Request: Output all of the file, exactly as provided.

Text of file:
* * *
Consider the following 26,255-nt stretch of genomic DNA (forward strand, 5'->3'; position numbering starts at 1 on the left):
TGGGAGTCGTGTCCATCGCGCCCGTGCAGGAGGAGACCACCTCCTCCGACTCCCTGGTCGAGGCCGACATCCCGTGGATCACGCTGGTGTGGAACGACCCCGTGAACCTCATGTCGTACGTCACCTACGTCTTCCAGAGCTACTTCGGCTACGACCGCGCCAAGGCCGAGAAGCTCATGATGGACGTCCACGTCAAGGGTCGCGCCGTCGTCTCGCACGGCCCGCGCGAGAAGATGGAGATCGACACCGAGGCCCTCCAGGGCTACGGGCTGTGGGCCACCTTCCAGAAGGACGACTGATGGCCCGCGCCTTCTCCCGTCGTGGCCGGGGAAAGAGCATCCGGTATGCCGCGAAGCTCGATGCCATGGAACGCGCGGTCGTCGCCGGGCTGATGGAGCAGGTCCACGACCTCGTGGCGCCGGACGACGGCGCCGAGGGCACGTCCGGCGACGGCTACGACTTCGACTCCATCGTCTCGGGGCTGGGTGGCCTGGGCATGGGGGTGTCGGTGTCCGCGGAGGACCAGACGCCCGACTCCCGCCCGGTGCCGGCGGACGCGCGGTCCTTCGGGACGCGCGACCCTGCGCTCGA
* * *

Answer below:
Consider the following 26,255-nt stretch of genomic DNA (forward strand, 5'->3'; position numbering starts at 1 on the left):
TGGGAGTCGTGTCCATCGCGCCCGTGCAGGAGGAGACCACCTCCTCCGACTCCCTGGTCGAGGCCGACATCCCGTGGATCACGCTGGTGTGGAACGACCCCGTGAACCTCATGTCGTACGTCACCTACGTCTTCCAGAGCTACTTCGGCTACGACCGCGCCAAGGCCGAGAAGCTCATGATGGACGTCCACGTCAAGGGTCGCGCCGTCGTCTCGCACGGCCCGCGCGAGAAGATGGAGATCGACACCGAGGCCCTCCAGGGCTACGGGCTGTGGGCCACCTTCCAGAAGGACGACTGATGGCCCGCGCCTTCTCCCGTCGTGGCCGGGGAAAGAGCATCCGGTATGCCGCGAAGCTCGATGCCATGGAACGCGCGGTCGTCGCCGGGCTGATGGAGCAGGTCCACGACCTCGTGGCGCCGGACGACGGCGCCGAGGGCACGTCCGGCGACGGCTACGACTTCGACTCCATCGTCTCGGGGCTGGGTGGCCTGGGCATGGGGGTGTCGGTGTCCGCGGAGGACCAGACGCCCGACTCCCGCCCGGTGCCGGCGGACGCGCGGTCCTTCGGGACGCGCGACCCTGCGCTCGA